The portfolio breakout at the end of Q4 2012 is shown below:
The increased amount of non-Agency RMBS and CMBS is easy to see. IVR has also managed to keep CPRs (constant prepayment rates) down. This has helped profitability. Its agency 15-year fixed-rate MBS' CPR averaged 17.4 in Q4 2012, and its 30-year fixed-rate MBS' CPR averaged 11.6. These were much better figures than cohorts averages of 26.5 and 20.9, respectively. IVR's non-agency CPR averaged 17.7 in Q4 2012.
IVR's Q4 results were impressive given the conditions. It earned $0.77 per share/unit. This was a good beat of its $0.65 per share estimate. It paid a $0.65 per share/unit quarterly dividend (12.23%). It managed to lose less than 0.5% of its book value, even in the face of rising mortgage rates at the end of Q4 2012. Overall on the year, IVR's stock price appreciated from near $14 at the beginning of January 2012 to about $21 at the end of 2012. That's approximately a 50% gain. Plus, the company paid out $2.60 in dividends/distributions. That's about an 18% dividend based on the stock price at the beginning of the year. I doubt 2013 will be as good a year. However, IVR is still paying a hefty 12.23% dividend; and its stock may well appreciate in value significantly. IVR may profit hugely as the difference between the market value of non-agency RMBS and CMBS converges with their face values in a strengthening housing market.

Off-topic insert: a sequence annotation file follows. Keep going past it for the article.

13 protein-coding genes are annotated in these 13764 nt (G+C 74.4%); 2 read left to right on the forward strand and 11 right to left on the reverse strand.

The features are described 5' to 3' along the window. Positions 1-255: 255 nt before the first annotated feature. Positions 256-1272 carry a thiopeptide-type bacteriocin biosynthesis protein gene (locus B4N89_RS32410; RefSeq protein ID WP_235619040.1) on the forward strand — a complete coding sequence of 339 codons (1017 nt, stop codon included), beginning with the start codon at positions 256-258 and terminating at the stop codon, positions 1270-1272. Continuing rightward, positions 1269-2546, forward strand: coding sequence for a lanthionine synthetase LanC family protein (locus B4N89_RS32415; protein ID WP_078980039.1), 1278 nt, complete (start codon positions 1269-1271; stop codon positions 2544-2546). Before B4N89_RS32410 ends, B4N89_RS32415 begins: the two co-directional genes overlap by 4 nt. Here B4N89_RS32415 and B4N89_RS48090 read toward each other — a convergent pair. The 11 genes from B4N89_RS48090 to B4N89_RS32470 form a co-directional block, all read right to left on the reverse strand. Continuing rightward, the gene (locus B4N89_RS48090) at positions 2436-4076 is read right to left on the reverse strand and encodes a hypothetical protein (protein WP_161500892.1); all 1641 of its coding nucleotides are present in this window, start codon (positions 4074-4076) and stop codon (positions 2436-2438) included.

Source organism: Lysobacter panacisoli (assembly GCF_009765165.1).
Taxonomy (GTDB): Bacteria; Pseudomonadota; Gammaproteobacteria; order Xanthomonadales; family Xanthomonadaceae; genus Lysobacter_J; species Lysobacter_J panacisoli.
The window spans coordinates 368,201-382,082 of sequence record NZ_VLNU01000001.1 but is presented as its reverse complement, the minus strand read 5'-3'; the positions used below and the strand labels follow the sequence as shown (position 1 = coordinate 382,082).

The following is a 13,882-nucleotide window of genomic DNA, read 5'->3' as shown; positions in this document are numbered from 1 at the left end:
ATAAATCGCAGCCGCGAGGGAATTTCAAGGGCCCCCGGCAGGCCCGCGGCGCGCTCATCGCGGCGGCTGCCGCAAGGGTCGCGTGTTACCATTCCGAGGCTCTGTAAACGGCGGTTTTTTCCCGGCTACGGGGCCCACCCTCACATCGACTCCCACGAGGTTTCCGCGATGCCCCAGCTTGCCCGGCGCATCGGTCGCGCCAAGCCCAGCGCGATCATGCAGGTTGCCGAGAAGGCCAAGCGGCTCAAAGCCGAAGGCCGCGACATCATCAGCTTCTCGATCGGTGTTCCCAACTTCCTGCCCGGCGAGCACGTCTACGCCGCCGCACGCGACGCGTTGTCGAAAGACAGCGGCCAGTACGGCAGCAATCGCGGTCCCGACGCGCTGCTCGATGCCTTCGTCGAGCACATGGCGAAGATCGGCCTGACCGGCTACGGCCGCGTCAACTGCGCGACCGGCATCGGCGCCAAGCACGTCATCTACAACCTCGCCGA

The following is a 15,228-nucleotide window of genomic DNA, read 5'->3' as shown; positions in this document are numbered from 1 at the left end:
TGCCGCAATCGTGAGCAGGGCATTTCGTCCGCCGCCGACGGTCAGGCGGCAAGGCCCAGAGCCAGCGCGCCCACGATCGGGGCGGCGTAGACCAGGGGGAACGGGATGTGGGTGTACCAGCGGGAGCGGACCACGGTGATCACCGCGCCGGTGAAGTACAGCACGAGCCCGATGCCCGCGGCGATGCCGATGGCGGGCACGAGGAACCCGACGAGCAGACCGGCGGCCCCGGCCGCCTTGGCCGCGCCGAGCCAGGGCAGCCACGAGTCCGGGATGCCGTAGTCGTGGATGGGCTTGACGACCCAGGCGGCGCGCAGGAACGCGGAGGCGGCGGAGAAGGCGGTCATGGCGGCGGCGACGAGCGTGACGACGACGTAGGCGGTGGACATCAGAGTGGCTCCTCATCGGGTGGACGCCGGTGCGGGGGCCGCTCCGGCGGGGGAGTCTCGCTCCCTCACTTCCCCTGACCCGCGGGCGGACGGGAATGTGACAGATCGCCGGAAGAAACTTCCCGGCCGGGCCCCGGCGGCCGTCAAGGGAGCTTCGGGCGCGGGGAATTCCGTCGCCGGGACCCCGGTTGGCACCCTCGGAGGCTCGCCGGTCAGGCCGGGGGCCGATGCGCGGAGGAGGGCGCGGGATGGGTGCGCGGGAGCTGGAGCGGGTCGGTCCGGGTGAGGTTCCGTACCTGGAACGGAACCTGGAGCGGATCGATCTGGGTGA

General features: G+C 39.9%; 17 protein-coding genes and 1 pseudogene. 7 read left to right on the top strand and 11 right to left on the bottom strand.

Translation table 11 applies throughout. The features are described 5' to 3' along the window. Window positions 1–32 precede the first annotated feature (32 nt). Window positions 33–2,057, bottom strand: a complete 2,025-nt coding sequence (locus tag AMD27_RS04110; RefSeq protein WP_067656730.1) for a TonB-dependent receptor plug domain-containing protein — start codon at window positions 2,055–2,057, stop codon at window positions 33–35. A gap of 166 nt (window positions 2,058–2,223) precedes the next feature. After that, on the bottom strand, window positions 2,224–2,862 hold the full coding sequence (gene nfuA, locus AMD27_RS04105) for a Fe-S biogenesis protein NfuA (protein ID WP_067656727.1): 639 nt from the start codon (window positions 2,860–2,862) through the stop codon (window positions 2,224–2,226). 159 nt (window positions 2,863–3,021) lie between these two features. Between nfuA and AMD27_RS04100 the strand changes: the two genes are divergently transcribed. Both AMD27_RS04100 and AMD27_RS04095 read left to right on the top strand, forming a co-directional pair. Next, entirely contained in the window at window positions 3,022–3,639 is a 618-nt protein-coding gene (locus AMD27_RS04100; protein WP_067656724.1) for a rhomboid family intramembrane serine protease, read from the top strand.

In sum, IVR's management appears to be moving in sync with the housing market changes. Its performance speaks for itself. The current book value of $20.83 is very close to the current stock price of $21.26. Plus, IVR's management managed not to lose much in book value during Q4, when it had a major opportunity to do so as mortgage rates rose toward the end of the quarter. This is good management. IVR is a good investment.
The two-year chart of IVR provides some technical direction to this trade:
Click to enlarge image.
The slow stochastic sub chart shows that IVR has just backed off overbought levels. The main chart shows that IVR is in a weakening uptrend. Whether or not the U.S. goes into another recession in 2013 will likely determine whether or not this was a good time to buy IVR. However, the company's management team is impressive. It has been acting quickly to adjust to the market. The housing market does seem to be improving. It has huge backing from the Fed, which is not likely to disappear soon. If the stock goes down, it will likely bounce back up quickly. Plus, the interest rate spreads for Q1 2013 should be an improvement over those in Q4 2012.
IVR is a buy. However, averaging in at least until the U.S. Congress and U.S. president settle the sequestration issue in March is a good idea. Planning to average in over the whole of the year is probably a good strategy. Many knowledgeable analysts, such as Doug Kass, are currently bearish on the overall markets. Still, it is hard to resist the 12.23% dividend, and this industry is being heavily backed by the Fed. IVR trades at a quite reasonable P/E of 7.68. It has an average analysts' recommendation of 2.0 (a buy).
Note: Some of the fundamental financial data above is from Yahoo Finance.